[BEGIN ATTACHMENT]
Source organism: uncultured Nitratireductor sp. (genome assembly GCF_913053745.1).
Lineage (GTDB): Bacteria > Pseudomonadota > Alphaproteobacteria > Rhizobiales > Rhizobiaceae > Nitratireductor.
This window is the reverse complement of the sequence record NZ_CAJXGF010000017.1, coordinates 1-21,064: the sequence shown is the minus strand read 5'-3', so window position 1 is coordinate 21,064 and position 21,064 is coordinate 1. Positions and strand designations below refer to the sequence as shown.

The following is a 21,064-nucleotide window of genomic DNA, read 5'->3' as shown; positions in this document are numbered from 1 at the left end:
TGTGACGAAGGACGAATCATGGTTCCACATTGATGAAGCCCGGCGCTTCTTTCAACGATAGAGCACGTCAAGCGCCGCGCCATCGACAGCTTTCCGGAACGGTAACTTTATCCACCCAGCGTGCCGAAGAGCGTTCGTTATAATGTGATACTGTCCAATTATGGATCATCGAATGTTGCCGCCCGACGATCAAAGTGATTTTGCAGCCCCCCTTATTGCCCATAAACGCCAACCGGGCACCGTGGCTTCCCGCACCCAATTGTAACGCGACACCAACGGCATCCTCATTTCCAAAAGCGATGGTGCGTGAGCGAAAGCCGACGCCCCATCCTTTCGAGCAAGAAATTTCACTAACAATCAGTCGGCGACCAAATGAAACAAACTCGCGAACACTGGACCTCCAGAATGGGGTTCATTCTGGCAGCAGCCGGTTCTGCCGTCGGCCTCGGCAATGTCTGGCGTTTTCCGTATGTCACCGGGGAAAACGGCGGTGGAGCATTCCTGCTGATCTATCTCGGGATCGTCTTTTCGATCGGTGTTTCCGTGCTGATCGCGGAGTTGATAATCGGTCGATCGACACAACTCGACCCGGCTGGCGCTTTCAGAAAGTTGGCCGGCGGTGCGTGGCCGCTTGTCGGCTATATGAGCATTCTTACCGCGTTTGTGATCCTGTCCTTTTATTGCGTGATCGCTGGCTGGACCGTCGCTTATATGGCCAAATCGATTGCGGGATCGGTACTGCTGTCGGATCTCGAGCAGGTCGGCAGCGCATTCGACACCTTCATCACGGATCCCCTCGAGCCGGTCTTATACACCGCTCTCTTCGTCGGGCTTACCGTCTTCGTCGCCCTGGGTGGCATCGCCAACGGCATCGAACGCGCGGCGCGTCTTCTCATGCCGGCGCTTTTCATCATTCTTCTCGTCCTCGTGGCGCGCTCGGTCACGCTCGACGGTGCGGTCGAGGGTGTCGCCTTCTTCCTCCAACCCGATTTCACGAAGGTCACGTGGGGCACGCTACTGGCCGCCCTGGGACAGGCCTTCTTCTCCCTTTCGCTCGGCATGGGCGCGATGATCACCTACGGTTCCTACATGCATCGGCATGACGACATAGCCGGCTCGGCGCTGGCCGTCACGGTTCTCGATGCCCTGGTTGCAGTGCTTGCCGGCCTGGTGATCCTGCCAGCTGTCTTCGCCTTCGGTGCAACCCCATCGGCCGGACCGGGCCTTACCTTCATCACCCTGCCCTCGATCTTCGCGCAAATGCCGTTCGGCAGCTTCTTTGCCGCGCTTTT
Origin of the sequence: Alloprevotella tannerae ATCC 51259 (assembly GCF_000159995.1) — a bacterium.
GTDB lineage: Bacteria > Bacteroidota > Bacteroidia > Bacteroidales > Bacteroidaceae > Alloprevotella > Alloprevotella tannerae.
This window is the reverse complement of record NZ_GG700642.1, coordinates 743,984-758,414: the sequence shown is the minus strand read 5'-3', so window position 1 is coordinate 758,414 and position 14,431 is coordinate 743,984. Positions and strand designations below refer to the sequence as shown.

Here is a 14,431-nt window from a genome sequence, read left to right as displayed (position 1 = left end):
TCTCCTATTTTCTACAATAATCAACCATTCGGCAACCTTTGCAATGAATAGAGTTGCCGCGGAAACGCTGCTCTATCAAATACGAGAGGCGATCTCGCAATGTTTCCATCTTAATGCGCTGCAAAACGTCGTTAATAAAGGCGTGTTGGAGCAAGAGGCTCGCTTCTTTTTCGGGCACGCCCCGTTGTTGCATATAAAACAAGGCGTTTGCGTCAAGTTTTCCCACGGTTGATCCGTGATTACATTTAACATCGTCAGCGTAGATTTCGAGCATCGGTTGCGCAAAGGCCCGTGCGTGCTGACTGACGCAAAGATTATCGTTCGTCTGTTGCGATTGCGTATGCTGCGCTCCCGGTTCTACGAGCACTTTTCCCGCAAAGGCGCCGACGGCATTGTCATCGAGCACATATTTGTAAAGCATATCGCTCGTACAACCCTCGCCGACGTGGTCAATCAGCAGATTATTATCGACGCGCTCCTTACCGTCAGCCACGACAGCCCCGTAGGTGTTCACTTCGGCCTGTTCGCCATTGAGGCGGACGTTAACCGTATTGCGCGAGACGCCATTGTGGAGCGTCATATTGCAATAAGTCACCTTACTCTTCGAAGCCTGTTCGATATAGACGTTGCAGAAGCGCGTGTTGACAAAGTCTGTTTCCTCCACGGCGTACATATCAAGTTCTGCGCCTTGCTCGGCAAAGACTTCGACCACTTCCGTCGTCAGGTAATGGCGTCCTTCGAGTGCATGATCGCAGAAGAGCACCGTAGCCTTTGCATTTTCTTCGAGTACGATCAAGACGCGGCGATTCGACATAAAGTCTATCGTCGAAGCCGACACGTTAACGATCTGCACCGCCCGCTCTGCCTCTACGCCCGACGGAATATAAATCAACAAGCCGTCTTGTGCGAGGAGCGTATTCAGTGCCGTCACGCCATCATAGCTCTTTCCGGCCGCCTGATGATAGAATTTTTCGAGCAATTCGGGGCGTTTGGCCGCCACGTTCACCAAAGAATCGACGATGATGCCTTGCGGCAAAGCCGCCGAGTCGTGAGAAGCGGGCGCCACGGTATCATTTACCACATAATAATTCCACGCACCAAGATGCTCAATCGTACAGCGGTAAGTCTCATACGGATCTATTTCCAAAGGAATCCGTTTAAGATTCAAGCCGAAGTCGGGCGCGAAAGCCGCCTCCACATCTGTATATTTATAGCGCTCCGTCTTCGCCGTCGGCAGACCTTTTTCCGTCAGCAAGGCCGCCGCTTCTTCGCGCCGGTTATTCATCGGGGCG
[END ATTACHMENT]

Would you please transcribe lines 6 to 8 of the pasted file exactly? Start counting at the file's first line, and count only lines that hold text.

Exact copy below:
Origin of the sequence: Alloprevotella tannerae ATCC 51259 (assembly GCF_000159995.1) — a bacterium.
GTDB lineage: Bacteria > Bacteroidota > Bacteroidia > Bacteroidales > Bacteroidaceae > Alloprevotella > Alloprevotella tannerae.
This window is the reverse complement of record NZ_GG700642.1, coordinates 743,984-758,414: the sequence shown is the minus strand read 5'-3', so window position 1 is coordinate 758,414 and position 14,431 is coordinate 743,984. Positions and strand designations below refer to the sequence as shown.